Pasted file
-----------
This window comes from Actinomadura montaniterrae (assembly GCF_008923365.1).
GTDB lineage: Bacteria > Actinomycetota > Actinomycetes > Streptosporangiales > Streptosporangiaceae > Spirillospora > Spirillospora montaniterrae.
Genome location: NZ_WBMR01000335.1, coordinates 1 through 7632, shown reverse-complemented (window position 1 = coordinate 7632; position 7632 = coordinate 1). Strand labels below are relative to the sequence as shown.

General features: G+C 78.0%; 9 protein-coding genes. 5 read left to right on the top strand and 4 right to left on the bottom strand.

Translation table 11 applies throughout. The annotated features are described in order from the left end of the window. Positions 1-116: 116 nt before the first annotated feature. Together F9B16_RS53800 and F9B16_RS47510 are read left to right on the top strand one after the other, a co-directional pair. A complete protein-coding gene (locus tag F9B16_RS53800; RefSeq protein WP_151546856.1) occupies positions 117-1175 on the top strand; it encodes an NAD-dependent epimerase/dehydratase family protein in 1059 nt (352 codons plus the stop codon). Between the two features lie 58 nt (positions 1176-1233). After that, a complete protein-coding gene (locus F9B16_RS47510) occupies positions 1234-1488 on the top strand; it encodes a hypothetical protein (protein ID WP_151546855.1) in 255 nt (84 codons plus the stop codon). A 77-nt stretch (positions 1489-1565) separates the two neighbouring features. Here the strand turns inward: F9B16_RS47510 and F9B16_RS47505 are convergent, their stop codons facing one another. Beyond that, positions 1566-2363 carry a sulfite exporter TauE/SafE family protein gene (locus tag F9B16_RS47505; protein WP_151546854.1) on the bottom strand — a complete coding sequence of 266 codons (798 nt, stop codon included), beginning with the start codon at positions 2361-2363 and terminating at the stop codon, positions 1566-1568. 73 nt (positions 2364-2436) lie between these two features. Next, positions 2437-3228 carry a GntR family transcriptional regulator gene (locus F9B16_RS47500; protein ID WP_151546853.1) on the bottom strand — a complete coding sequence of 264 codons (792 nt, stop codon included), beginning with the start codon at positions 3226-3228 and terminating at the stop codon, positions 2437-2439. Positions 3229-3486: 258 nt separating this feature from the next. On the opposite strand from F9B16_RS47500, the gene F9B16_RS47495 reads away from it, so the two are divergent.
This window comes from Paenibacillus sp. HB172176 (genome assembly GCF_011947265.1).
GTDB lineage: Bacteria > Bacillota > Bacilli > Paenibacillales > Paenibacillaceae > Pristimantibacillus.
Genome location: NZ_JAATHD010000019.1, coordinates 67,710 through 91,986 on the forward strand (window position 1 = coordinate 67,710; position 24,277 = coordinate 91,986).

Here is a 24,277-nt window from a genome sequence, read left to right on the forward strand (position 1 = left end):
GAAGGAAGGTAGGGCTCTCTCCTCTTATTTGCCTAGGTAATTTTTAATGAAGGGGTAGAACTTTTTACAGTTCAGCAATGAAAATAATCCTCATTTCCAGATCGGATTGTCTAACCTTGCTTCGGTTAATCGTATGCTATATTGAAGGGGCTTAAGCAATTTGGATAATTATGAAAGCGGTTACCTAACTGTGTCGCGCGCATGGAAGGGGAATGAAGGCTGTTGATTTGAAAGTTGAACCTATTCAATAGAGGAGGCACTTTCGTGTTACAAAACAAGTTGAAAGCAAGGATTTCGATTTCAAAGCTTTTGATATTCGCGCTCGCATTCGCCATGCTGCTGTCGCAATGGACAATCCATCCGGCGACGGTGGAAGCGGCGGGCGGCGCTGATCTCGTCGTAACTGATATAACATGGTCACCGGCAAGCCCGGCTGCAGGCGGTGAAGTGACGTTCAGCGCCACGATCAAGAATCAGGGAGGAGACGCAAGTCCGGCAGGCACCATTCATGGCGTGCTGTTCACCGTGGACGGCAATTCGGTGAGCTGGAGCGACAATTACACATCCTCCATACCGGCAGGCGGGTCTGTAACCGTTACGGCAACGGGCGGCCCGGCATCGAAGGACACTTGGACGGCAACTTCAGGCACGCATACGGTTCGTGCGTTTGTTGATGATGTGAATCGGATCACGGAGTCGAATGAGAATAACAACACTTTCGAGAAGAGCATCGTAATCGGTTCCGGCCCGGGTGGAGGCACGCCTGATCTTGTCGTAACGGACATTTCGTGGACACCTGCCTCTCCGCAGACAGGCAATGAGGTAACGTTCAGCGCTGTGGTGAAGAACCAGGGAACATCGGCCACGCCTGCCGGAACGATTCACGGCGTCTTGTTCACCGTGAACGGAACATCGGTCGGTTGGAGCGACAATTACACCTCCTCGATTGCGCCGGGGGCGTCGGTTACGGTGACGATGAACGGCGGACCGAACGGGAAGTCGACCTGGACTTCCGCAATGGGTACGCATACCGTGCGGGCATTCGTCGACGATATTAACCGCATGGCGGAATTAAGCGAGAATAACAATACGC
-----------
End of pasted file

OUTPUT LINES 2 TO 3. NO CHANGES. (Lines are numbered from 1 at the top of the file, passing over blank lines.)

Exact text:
GTDB lineage: Bacteria > Actinomycetota > Actinomycetes > Streptosporangiales > Streptosporangiaceae > Spirillospora > Spirillospora montaniterrae.
Genome location: NZ_WBMR01000335.1, coordinates 1 through 7632, shown reverse-complemented (window position 1 = coordinate 7632; position 7632 = coordinate 1). Strand labels below are relative to the sequence as shown.